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How Emil Michael Plans to Accelerate Quantum Computing

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Top tech executive Emil Michael has always looked to the future to harness solutions for present-day issues. With an ongoing interest in artificial intelligence and robotics, Michael says he’s never underestimated the value of quantum computing. Emil Michael’s SPAC, DPCM Capital, raised $300 million before announcing its acquisition of D-Wave Systems. Canada’s first major commercial quantum computing company is now going public in an approximately $1.6 billion deal. D-Wave Quantum Inc. will soon be traded on the New York Stock Exchange under “QBTS.”

“We remain excited about the pending business combination with D-Wave and look forward to working with its talented team to accelerate quantum use cases into customer segments, including manufacturing, logistics, pharmaceuticals, finance, and government,” Emil Michael, CEO of DPCM Capital, said in a press release regarding the transaction, which is slated for the second quarter of 2022.

Emil Michael says he was initially attracted to working with D-Wave because it’s the only quantum computing company in the world building both annealing and gate-model quantum computers. “D-Wave is uniquely positioned as the only quantum computing company with full access to an expected $150 billion total market opportunity and is already delivering the significant benefits of quantum computing to major companies across the globe,” Michael says.

The Silicon Valley staple is no stranger to working with cutting-edge startups. He worked with Tellme Networks, which sold to Microsoft in 2007, and Klout, which sold to Lithium Technologies. He says he’s looking for the next big idea and has served as an adviser to multiple startups.

Emil Michael Bets on Quantum Computing

Emil Michael has compared the advantages of quantum computing to a bicycle versus a car. He believes today’s computers are very different than those we’ll use in the future. As tech moves forward, he says he sees quantum computing as the apparent medium to get there. “What we’re looking at is some of the big, deep, new technologies that are going to fast-forward artificial intelligence, deep learning, and robotics, and what you need for those are bigger, faster computers that work in a different way than classical computers,” Emil Michael says. “We’re looking at quantum computing and the incredible amount of stuff you could do. And you’ll need it for self-driving cars, planes, and robots that do all these new tasks. And so that’s my current area of focus.”

D-Wave CEO Alan Baratz told TD Ameritrade Network how excited he is about leveraging this transaction to continue building the quantum computing business.

“Quantum computing uses quantum mechanical effects to perform computations much faster than they can be performed classically,” Baratz said on the TD Ameritrade Network segment. “With quantum computing and D-Wave’s annealing approach to quantum computing, we can start delivering improved solutions to these problems today.”

According to Baratz, annealing quantum computing is also far less error-sensitive. “We’re able to compute good solutions to hard problems today without the need for error correction,” Baratz stated during a D-Wave investor presentation. “Annealing is very well suited to solving optimization problems, and optimization represents most of the important, hard problems that businesses need to solve. Annealing is the quantum workhorse.”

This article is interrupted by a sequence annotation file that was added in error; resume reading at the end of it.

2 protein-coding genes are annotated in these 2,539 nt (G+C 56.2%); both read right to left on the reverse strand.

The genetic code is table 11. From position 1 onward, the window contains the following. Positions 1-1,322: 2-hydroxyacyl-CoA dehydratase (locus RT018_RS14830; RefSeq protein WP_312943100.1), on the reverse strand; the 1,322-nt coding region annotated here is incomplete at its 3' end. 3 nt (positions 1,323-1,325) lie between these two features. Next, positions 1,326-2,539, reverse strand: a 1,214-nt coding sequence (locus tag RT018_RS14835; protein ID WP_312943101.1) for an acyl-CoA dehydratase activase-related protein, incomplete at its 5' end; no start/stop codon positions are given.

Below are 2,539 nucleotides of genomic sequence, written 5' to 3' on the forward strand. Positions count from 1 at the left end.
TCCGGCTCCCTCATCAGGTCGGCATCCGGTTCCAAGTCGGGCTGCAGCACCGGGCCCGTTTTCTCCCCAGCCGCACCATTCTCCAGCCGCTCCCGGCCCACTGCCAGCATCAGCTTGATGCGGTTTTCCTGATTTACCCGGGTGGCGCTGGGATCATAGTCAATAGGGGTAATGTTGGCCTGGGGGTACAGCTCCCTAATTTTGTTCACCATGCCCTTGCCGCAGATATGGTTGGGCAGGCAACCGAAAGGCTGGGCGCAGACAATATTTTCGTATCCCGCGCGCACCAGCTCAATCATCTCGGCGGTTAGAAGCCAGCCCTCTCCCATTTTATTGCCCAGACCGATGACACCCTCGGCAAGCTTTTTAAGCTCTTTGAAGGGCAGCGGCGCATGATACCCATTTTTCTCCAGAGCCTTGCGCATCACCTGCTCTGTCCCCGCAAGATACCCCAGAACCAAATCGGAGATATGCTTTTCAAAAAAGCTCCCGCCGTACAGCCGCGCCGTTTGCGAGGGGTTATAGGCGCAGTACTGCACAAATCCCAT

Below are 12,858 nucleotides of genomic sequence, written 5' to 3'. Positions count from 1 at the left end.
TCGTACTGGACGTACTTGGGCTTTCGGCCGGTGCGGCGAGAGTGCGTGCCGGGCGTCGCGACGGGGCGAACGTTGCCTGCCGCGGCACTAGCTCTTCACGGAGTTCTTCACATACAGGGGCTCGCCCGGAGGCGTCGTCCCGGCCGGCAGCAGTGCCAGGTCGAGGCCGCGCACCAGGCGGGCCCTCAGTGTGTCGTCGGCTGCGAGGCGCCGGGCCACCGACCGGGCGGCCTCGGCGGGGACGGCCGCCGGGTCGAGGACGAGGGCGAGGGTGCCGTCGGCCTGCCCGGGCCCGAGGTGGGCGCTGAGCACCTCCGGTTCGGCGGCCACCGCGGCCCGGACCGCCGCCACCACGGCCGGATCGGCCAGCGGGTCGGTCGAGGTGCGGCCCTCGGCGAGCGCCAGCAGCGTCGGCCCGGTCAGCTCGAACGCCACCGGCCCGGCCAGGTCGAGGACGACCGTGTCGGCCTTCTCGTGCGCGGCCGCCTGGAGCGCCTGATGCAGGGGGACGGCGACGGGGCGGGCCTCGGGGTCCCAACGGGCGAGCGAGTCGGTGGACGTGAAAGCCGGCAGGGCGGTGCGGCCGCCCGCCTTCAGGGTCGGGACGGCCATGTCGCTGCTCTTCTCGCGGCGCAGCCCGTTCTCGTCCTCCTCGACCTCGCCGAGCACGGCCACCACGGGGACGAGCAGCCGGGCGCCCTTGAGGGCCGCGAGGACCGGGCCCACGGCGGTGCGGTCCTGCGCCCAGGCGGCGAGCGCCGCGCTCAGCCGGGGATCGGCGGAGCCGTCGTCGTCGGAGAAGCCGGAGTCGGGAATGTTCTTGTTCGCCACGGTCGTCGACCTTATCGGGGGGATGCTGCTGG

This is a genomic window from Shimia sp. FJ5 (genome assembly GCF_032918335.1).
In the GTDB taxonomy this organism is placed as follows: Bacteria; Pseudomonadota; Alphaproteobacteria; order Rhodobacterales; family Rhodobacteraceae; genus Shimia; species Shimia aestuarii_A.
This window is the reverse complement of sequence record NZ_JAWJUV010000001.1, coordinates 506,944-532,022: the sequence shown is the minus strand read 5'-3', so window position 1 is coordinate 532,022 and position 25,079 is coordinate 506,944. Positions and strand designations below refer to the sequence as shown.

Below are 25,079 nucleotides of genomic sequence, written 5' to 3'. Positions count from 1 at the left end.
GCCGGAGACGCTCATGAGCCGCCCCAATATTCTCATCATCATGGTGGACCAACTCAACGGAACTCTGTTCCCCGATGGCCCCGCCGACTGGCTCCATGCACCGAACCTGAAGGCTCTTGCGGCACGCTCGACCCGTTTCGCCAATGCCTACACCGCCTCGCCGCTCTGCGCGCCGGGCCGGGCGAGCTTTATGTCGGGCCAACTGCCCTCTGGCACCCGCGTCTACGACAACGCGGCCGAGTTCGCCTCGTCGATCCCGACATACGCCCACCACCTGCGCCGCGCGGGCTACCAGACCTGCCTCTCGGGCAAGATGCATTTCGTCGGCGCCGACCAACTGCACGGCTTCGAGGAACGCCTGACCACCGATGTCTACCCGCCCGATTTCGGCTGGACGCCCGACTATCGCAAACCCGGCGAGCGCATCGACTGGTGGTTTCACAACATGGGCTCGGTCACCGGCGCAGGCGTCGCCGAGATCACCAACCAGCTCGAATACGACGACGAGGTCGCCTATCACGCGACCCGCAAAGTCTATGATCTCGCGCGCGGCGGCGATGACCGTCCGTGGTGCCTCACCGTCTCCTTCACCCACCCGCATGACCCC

Looking to the future, Baratz says his company plans to invest in market activities to expand its customer base and invest in R&D programming. Baratz also says he has a top-notch R&D team in both hardware and software and a strong and complete management team leading the way for annealing quantum computers.

Emil Michael Sees Long-Term Value in Working With D-Wave

Emil Michael told Emily Chang on Bloomberg TV he liked that D-Wave has products in the market today and a tremendous intellectual property portfolio. He says he also appreciates the leadership at D-Wave and sees Baratz as an incredible technical and commercial leader.

During a D-Wave investor presentation, Baratz also stated that the portfolio contains more than 200 U.S.-granted patents and over 100 in-process worldwide, covering everything from superconducting circuit fabrication to quantum circuit design to hybrid solvers and applications.

“The annealing approach doesn’t solve every problem that quantum might have, but it can solve about $100 billion worth of total adjustable market problems, and no one else has that approach,” Emil Michael told Bloomberg TV.

Baratz told TD Ameritrade Network that D started with annealing quantum computing because D-Wave uses it to scale and solve hard optimization problems. “We’ve been able to get to the point where we are commercial today,” Baratz says.

“D-Wave, therefore, has the best chance of being the largest quantum computing independent player in the market,” Emil Michael stated during an investor presentation for D-Wave. “They have real customers today with real applications, delivering real revenue to the business.”

Aly Jones
Twitter evangelist. Web fanatic. Lifelong travel nerd. Passionate zombie scholar. Extreme coffee fan. Amateur entrepreneur. Avid beer lover. Had moderate success lecturing about wieners in the UK. Won several awards for short selling clip-on ties in Hanford, CA. Uniquely-equipped for creating marketing channels for cod in Bethesda, MD. Spent a weekend buying and selling Easter candy in Phoenix, AZ. Was quite successful at analyzing tar in the government sector. Have a strong interest in getting to know barbie dolls for fun and profit.